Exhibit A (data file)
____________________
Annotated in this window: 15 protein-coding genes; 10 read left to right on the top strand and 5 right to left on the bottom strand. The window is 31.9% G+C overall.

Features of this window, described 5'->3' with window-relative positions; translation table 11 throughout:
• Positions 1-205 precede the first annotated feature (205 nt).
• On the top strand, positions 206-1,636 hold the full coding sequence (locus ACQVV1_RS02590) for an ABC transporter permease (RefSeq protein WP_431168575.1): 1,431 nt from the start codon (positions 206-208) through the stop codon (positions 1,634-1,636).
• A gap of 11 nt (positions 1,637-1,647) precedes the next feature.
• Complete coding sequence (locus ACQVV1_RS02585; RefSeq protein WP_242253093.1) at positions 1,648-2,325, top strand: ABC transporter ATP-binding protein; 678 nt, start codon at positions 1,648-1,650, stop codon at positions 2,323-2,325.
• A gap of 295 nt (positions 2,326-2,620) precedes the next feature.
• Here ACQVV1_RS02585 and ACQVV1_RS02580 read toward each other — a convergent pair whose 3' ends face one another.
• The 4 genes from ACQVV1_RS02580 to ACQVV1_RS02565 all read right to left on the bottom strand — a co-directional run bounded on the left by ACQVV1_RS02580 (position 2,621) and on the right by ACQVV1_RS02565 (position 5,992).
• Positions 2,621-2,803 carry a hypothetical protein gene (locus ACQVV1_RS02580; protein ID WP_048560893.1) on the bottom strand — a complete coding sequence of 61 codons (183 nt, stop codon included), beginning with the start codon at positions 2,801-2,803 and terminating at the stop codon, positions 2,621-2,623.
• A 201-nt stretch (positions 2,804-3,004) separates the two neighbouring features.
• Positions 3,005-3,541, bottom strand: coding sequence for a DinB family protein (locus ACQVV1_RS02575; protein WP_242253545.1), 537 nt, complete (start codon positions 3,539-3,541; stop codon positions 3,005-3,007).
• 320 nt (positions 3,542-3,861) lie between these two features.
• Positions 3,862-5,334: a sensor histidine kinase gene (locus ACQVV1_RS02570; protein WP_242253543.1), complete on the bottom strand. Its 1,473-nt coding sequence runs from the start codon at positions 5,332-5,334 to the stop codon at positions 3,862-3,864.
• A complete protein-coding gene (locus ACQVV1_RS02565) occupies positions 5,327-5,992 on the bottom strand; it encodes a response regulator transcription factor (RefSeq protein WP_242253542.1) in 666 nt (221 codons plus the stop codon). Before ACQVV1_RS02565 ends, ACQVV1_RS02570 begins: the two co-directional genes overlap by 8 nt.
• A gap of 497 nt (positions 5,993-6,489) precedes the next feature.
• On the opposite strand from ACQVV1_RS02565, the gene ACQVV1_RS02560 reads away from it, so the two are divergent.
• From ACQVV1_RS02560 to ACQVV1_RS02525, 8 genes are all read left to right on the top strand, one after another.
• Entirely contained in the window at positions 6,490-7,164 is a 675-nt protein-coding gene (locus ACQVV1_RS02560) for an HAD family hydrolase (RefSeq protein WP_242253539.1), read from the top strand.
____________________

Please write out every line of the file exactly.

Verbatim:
Annotated in this window: 15 protein-coding genes; 10 read left to right on the top strand and 5 right to left on the bottom strand. The window is 31.9% G+C overall.

Features of this window, described 5'->3' with window-relative positions; translation table 11 throughout:
• Positions 1-205 precede the first annotated feature (205 nt).
• On the top strand, positions 206-1,636 hold the full coding sequence (locus ACQVV1_RS02590) for an ABC transporter permease (RefSeq protein WP_431168575.1): 1,431 nt from the start codon (positions 206-208) through the stop codon (positions 1,634-1,636).
• A gap of 11 nt (positions 1,637-1,647) precedes the next feature.
• Complete coding sequence (locus ACQVV1_RS02585; RefSeq protein WP_242253093.1) at positions 1,648-2,325, top strand: ABC transporter ATP-binding protein; 678 nt, start codon at positions 1,648-1,650, stop codon at positions 2,323-2,325.
• A gap of 295 nt (positions 2,326-2,620) precedes the next feature.
• Here ACQVV1_RS02585 and ACQVV1_RS02580 read toward each other — a convergent pair whose 3' ends face one another.
• The 4 genes from ACQVV1_RS02580 to ACQVV1_RS02565 all read right to left on the bottom strand — a co-directional run bounded on the left by ACQVV1_RS02580 (position 2,621) and on the right by ACQVV1_RS02565 (position 5,992).
• Positions 2,621-2,803 carry a hypothetical protein gene (locus ACQVV1_RS02580; protein ID WP_048560893.1) on the bottom strand — a complete coding sequence of 61 codons (183 nt, stop codon included), beginning with the start codon at positions 2,801-2,803 and terminating at the stop codon, positions 2,621-2,623.
• A 201-nt stretch (positions 2,804-3,004) separates the two neighbouring features.
• Positions 3,005-3,541, bottom strand: coding sequence for a DinB family protein (locus ACQVV1_RS02575; protein WP_242253545.1), 537 nt, complete (start codon positions 3,539-3,541; stop codon positions 3,005-3,007).
• 320 nt (positions 3,542-3,861) lie between these two features.
• Positions 3,862-5,334: a sensor histidine kinase gene (locus ACQVV1_RS02570; protein WP_242253543.1), complete on the bottom strand. Its 1,473-nt coding sequence runs from the start codon at positions 5,332-5,334 to the stop codon at positions 3,862-3,864.
• A complete protein-coding gene (locus ACQVV1_RS02565) occupies positions 5,327-5,992 on the bottom strand; it encodes a response regulator transcription factor (RefSeq protein WP_242253542.1) in 666 nt (221 codons plus the stop codon). Before ACQVV1_RS02565 ends, ACQVV1_RS02570 begins: the two co-directional genes overlap by 8 nt.
• A gap of 497 nt (positions 5,993-6,489) precedes the next feature.
• On the opposite strand from ACQVV1_RS02565, the gene ACQVV1_RS02560 reads away from it, so the two are divergent.
• From ACQVV1_RS02560 to ACQVV1_RS02525, 8 genes are all read left to right on the top strand, one after another.
• Entirely contained in the window at positions 6,490-7,164 is a 675-nt protein-coding gene (locus ACQVV1_RS02560) for an HAD family hydrolase (RefSeq protein WP_242253539.1), read from the top strand.